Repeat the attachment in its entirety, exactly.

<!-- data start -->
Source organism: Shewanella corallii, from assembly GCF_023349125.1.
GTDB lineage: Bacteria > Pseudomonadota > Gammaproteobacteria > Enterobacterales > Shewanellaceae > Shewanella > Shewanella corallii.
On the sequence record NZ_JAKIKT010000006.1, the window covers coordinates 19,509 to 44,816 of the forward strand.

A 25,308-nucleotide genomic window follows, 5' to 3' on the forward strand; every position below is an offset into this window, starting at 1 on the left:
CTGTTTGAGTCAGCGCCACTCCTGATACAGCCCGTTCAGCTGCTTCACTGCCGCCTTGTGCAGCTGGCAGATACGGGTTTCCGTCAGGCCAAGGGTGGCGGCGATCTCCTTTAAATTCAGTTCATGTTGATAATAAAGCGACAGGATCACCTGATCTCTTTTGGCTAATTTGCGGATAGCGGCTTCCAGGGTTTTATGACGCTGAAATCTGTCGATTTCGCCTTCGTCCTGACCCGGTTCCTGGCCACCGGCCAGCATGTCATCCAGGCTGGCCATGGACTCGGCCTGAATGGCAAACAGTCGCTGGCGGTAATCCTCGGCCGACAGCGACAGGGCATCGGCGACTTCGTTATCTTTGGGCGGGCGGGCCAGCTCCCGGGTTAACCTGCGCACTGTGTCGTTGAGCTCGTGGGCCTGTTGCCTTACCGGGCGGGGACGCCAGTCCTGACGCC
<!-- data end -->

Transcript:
Source organism: Shewanella corallii, from assembly GCF_023349125.1.
GTDB lineage: Bacteria > Pseudomonadota > Gammaproteobacteria > Enterobacterales > Shewanellaceae > Shewanella > Shewanella corallii.
On the sequence record NZ_JAKIKT010000006.1, the window covers coordinates 19,509 to 44,816 of the forward strand.

A 25,308-nucleotide genomic window follows, 5' to 3' on the forward strand; every position below is an offset into this window, starting at 1 on the left:
CTGTTTGAGTCAGCGCCACTCCTGATACAGCCCGTTCAGCTGCTTCACTGCCGCCTTGTGCAGCTGGCAGATACGGGTTTCCGTCAGGCCAAGGGTGGCGGCGATCTCCTTTAAATTCAGTTCATGTTGATAATAAAGCGACAGGATCACCTGATCTCTTTTGGCTAATTTGCGGATAGCGGCTTCCAGGGTTTTATGACGCTGAAATCTGTCGATTTCGCCTTCGTCCTGACCCGGTTCCTGGCCACCGGCCAGCATGTCATCCAGGCTGGCCATGGACTCGGCCTGAATGGCAAACAGTCGCTGGCGGTAATCCTCGGCCGACAGCGACAGGGCATCGGCGACTTCGTTATCTTTGGGCGGGCGGGCCAGCTCCCGGGTTAACCTGCGCACTGTGTCGTTGAGCTCGTGGGCCTGTTGCCTTACCGGGCGGGGACGCCAGTCCTGACGCC